Voltage regulators for line level circuits

From 1995:
 

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Nicke

Member
2001-06-20 11:27 am
Sweden

ALW

Member
2001-06-12 10:15 am
UK
Good post Harry

Nice collection to play with.

For Nicke,

I'm currently awaiting some professionally produced PCB's for the updated Jung reg's (with the tracking pre-reg).

I've built about 10 units as prototypes and they are fantastic, transforming everything they've been used with, from preamp supplies to portable MD units.

The differences between the circuits are interesting. The op-amp based units all offer lower output impedance, owing to the large small-signal gains available. The downside is that op-amp compensation being what it is open-loop BW drops with frequency, hence impedance at the reg o/p rises.

The discrete circuits have the potential to offer much wider OL BW, the POOGE one, for example offers flat o/p impedance to >100kHz.

This can, subjectively, be preferable in certain applications (primarily where noise is not the major concern) as it gives a neutral sound. Impedance is nearly always higher in these designs though, without some exceptional amplifier design.

Newer op-amps offer some hope here (Ad817 / AD825) offering much wider OL BW (to approx 10kHz). It's again at the expense of impedance and noise.

The other thing to bear in mind, as Walt mentions in his 2k update, the low-noise non-degenerated front ends of units like the AD797 can easily be driven into non-linearity in certain applications (notably digital designs with high levels of HF noise). As always careful selection for application is beneficial.

For my 0.02, the op-amp suppplies are marvellous for limited supply voltages, offering the lowest noise, low o/p impedance and stunning line rejections, discrete is the only option at higher V for power amps etc.
I recommend everyone to try the POOGE (with my updates) as it's easy to trial using prototype board (or even HH's beloved p2p!) and is such an order of magnitude better sounding than a 3-terminal reg. They're stable, cheap and fun!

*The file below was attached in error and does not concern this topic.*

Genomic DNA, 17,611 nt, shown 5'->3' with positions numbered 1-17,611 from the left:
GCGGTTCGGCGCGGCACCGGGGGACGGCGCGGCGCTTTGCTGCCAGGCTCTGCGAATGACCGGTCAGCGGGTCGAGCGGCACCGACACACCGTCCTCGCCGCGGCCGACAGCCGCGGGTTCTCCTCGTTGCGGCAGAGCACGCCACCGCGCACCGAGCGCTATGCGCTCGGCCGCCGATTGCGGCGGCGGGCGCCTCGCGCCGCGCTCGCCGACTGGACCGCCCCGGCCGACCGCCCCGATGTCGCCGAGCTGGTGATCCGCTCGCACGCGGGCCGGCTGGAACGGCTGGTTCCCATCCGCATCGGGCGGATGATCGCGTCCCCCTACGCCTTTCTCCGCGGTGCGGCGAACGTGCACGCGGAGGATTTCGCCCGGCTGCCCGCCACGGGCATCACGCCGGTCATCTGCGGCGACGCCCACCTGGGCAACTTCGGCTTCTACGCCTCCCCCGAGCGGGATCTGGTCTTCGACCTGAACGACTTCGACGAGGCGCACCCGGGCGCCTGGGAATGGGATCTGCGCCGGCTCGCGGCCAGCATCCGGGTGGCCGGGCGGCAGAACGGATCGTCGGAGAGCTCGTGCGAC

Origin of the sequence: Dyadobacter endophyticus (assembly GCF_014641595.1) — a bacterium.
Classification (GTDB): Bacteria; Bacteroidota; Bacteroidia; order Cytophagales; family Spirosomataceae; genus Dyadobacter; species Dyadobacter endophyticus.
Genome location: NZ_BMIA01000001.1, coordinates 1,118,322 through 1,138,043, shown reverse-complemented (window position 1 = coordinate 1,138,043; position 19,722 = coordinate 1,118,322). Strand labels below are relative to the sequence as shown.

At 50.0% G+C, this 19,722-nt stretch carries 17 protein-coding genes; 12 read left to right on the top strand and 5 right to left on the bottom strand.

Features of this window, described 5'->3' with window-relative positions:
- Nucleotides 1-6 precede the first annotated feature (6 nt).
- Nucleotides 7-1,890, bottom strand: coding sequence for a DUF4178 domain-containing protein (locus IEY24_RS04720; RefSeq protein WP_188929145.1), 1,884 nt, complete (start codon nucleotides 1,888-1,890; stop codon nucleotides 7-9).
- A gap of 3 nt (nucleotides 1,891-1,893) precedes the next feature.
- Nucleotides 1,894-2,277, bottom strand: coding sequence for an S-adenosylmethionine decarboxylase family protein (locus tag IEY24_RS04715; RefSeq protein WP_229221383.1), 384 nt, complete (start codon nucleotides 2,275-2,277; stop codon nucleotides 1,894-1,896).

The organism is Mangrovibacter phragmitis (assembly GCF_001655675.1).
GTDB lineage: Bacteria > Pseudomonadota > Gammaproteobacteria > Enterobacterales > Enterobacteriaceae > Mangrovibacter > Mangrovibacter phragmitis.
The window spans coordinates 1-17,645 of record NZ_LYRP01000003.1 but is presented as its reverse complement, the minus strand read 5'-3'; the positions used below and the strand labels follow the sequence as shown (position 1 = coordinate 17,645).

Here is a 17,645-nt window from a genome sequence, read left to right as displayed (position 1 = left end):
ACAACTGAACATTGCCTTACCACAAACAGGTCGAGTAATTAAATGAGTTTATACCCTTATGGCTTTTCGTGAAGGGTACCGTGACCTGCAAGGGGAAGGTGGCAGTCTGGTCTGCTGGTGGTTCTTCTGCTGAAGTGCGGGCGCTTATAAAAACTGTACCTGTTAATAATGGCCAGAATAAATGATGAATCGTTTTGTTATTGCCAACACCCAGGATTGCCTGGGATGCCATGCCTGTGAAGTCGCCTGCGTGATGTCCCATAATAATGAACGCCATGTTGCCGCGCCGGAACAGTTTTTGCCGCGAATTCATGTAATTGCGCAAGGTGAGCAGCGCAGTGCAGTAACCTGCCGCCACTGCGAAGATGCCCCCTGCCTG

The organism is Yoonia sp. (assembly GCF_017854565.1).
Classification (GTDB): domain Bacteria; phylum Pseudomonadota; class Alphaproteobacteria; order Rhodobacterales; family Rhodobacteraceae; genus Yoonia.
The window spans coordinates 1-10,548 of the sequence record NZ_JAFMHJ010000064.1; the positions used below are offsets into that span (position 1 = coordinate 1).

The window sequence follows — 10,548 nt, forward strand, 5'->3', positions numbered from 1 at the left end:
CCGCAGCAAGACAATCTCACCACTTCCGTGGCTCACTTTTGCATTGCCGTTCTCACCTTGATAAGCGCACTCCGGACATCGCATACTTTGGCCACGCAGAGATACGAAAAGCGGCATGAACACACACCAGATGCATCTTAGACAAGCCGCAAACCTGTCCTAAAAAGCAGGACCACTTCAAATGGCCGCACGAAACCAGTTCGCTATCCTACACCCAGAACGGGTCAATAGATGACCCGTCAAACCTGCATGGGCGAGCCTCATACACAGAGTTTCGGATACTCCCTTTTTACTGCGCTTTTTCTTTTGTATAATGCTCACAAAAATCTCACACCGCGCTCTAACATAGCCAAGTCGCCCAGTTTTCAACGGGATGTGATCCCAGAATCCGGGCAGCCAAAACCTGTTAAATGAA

Andy.
 

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Re: Good post Harry

ALW said:

I recommend everyone to try the POOGE (with my updates) as it's easy to trial using prototype board (or even HH's beloved p2p!) and is such an order of magnitude better sounding than a 3-terminal reg. They're stable, cheap and fun!

Andy.

Are they much better sounding than LT1085 types?
I'm asking because I'm still looking for good regulators for my CD Pro 2 project. I'm almost settled on LT1085, but still hoping to find something better.
 

ALW

Member
2001-06-12 10:15 am
UK
PCB Artwork

RonS,

I'm not keen to distribute the artwork at present, as I'm planning to sell professionally produced PCB's - sorry!

I put a massive investment in time and parts into the prototype units, and hope to recoup some of my costs to invest in future projects.

Also, the +ve reg's are the only ones I have at present, negative ones are now in the prototype build stage.

Andy.
 
Let me rephrase my questions. All those regulators seem to be delivering 14V. What should be done to modify them into 5V?;)

ALW, I would be also interested in purchasing your boards if they come available. I've seen your previous posts and can imagine the amount of work you invested. But it's hard for me to imagine that those reg. are better than LT1085 (just kidding;) ).
 
What should be done to modify them into 5V

Not quite than simple when supplying the opamp supply with the regulators output voltage. Also the reference voltage must sit inside the common mode limit of the opamp as well as the output
of the opamp being level shifted to drive the base of the output transistor. The first step would be to find a good op amp that runs on a single 5V supply. Also what are you current demands and preferred input voltage?

Op Amp gurus?........

H.H.
 
Re: What should be done to modify them into 5V

HarryHaller said:
Not quite than simple when supplying the opamp supply with the regulators output voltage. Op Amp gurus?........

H.H.
HI,
I did not find the time yet to draw and post my schematic.
I am using a 5V reference and this is "amplified" by the opamp-follower combination to 5V (gain = 1). The opamps are powered from the raw 20 V supply. For a 15 V regulator I am using a gain of 3.
For the negative regulator the reference voltage is inverted by a opamp to -5V. The positive regulator opamp is powered from +20V and the negative supply regulator opamp is powered from -20V.
It is all very simple and very good working without oscillations.
Note that for a +/-5V and +/-15V supply used in my KWAK-DAC only one reference is used.;)
It all fits just on one Eurocard (100x160mm PCB) including heatsinks.;)
More later.;)